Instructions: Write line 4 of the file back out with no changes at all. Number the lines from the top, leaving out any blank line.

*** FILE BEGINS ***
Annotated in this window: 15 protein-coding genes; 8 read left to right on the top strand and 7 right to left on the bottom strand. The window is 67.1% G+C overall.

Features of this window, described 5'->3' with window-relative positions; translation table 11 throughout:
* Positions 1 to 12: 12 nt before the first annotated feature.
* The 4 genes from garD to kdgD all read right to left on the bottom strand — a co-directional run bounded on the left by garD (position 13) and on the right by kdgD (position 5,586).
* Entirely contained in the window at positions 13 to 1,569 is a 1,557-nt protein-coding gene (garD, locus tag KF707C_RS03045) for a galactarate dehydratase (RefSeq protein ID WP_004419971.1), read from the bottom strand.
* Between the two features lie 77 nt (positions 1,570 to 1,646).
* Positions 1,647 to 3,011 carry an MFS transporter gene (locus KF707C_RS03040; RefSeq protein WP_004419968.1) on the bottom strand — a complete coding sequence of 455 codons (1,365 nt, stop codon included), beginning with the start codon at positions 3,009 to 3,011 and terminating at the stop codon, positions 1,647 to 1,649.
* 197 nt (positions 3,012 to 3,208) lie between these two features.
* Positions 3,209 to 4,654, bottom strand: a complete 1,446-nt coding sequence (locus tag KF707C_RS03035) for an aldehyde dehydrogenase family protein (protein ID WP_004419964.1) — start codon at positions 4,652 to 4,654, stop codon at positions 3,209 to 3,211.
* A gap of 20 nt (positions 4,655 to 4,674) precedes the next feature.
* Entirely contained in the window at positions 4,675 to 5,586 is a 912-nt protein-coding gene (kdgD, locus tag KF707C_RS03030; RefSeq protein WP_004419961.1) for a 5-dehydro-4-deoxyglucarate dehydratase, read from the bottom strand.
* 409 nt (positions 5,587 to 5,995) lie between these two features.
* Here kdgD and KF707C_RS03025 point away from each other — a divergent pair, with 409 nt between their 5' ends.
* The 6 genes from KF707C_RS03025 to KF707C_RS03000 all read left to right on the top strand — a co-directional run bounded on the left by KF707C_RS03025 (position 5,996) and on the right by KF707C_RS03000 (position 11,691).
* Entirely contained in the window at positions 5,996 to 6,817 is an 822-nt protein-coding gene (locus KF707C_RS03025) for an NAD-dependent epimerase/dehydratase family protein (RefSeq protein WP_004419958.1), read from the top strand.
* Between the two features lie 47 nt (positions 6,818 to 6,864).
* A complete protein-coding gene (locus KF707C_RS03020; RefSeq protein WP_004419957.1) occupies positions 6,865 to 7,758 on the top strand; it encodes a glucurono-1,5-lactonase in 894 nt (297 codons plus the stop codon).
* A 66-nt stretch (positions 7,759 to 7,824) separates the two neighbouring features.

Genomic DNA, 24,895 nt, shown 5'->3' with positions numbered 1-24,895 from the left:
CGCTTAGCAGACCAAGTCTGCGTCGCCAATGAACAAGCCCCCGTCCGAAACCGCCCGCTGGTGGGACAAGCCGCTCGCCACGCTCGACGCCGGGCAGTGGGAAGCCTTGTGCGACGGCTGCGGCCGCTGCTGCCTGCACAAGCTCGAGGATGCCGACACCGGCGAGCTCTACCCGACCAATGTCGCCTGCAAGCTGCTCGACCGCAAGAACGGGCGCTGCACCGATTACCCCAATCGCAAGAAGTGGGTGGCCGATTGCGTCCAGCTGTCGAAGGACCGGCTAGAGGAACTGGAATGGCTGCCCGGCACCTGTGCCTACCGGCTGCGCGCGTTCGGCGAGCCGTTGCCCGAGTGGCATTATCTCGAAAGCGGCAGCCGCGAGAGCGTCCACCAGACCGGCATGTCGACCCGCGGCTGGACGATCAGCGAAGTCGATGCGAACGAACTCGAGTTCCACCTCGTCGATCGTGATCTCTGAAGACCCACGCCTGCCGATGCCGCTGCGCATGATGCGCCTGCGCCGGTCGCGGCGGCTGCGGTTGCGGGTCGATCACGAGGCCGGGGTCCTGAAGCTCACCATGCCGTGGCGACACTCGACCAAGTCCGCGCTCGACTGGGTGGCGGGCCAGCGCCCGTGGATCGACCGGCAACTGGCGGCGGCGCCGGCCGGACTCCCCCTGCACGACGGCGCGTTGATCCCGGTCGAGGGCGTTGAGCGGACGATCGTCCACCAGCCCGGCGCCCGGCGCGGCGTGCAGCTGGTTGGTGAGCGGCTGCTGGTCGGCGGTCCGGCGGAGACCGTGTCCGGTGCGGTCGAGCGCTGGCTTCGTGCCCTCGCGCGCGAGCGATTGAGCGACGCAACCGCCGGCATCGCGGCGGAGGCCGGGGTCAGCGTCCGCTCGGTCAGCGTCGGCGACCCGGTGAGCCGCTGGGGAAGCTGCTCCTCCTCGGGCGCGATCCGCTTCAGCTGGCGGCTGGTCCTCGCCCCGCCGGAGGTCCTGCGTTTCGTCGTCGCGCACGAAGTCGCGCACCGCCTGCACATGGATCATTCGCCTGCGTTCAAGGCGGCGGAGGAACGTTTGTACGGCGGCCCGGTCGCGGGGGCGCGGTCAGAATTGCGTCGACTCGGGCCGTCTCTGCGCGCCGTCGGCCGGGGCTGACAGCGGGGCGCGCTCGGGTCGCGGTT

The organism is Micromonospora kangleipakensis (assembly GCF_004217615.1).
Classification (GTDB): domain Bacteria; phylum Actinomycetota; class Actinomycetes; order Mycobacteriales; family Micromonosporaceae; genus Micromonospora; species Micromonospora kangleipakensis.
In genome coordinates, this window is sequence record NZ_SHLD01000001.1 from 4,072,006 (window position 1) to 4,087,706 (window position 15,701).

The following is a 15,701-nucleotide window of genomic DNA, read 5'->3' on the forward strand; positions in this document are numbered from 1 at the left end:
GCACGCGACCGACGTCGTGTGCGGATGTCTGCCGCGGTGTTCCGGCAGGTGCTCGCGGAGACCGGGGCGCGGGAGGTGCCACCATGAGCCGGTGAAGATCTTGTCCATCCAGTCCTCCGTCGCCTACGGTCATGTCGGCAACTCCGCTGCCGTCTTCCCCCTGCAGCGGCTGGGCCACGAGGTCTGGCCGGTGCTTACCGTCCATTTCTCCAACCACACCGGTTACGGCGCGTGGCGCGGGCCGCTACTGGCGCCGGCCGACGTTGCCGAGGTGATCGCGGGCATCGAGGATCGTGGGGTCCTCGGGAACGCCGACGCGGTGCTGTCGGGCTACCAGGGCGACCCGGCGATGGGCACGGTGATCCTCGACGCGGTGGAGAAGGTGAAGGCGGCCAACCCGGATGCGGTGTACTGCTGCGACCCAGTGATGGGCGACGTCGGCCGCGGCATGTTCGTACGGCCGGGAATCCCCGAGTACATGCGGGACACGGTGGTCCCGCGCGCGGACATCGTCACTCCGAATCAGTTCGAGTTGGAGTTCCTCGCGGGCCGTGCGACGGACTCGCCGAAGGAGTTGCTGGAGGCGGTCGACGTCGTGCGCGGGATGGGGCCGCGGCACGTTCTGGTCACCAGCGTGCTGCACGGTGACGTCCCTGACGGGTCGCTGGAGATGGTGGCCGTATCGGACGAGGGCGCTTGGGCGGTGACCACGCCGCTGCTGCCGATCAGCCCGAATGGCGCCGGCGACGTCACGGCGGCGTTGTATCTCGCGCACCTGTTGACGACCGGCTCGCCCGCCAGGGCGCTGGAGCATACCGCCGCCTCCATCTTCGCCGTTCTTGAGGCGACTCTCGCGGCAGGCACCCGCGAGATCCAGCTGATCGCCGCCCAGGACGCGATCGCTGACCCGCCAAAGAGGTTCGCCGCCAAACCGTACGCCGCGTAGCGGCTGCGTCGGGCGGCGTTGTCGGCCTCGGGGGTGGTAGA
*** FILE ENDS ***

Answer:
* The 4 genes from garD to kdgD all read right to left on the bottom strand — a co-directional run bounded on the left by garD (position 13) and on the right by kdgD (position 5,586).